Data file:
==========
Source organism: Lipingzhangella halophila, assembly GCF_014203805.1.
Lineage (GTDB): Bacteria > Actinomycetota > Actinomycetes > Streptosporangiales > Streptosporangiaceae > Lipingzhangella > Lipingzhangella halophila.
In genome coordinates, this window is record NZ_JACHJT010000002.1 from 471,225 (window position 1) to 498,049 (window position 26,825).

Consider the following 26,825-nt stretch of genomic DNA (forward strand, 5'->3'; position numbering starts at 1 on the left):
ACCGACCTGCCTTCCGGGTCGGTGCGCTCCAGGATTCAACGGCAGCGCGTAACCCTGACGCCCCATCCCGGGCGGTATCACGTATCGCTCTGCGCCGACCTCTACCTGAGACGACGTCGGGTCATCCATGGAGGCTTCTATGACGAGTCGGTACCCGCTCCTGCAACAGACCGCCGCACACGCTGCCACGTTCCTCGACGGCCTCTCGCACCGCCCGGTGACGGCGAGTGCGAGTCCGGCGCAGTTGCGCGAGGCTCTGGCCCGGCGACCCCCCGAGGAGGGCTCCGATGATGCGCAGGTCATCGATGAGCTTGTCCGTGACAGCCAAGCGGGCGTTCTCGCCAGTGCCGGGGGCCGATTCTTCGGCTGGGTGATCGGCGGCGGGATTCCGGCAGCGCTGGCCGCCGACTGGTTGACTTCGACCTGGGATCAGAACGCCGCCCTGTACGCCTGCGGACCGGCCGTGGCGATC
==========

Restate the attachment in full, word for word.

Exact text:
Source organism: Lipingzhangella halophila, assembly GCF_014203805.1.
Lineage (GTDB): Bacteria > Actinomycetota > Actinomycetes > Streptosporangiales > Streptosporangiaceae > Lipingzhangella > Lipingzhangella halophila.
In genome coordinates, this window is record NZ_JACHJT010000002.1 from 471,225 (window position 1) to 498,049 (window position 26,825).

Consider the following 26,825-nt stretch of genomic DNA (forward strand, 5'->3'; position numbering starts at 1 on the left):
ACCGACCTGCCTTCCGGGTCGGTGCGCTCCAGGATTCAACGGCAGCGCGTAACCCTGACGCCCCATCCCGGGCGGTATCACGTATCGCTCTGCGCCGACCTCTACCTGAGACGACGTCGGGTCATCCATGGAGGCTTCTATGACGAGTCGGTACCCGCTCCTGCAACAGACCGCCGCACACGCTGCCACGTTCCTCGACGGCCTCTCGCACCGCCCGGTGACGGCGAGTGCGAGTCCGGCGCAGTTGCGCGAGGCTCTGGCCCGGCGACCCCCCGAGGAGGGCTCCGATGATGCGCAGGTCATCGATGAGCTTGTCCGTGACAGCCAAGCGGGCGTTCTCGCCAGTGCCGGGGGCCGATTCTTCGGCTGGGTGATCGGCGGCGGGATTCCGGCAGCGCTGGCCGCCGACTGGTTGACTTCGACCTGGGATCAGAACGCCGCCCTGTACGCCTGCGGACCGGCCGTGGCGATC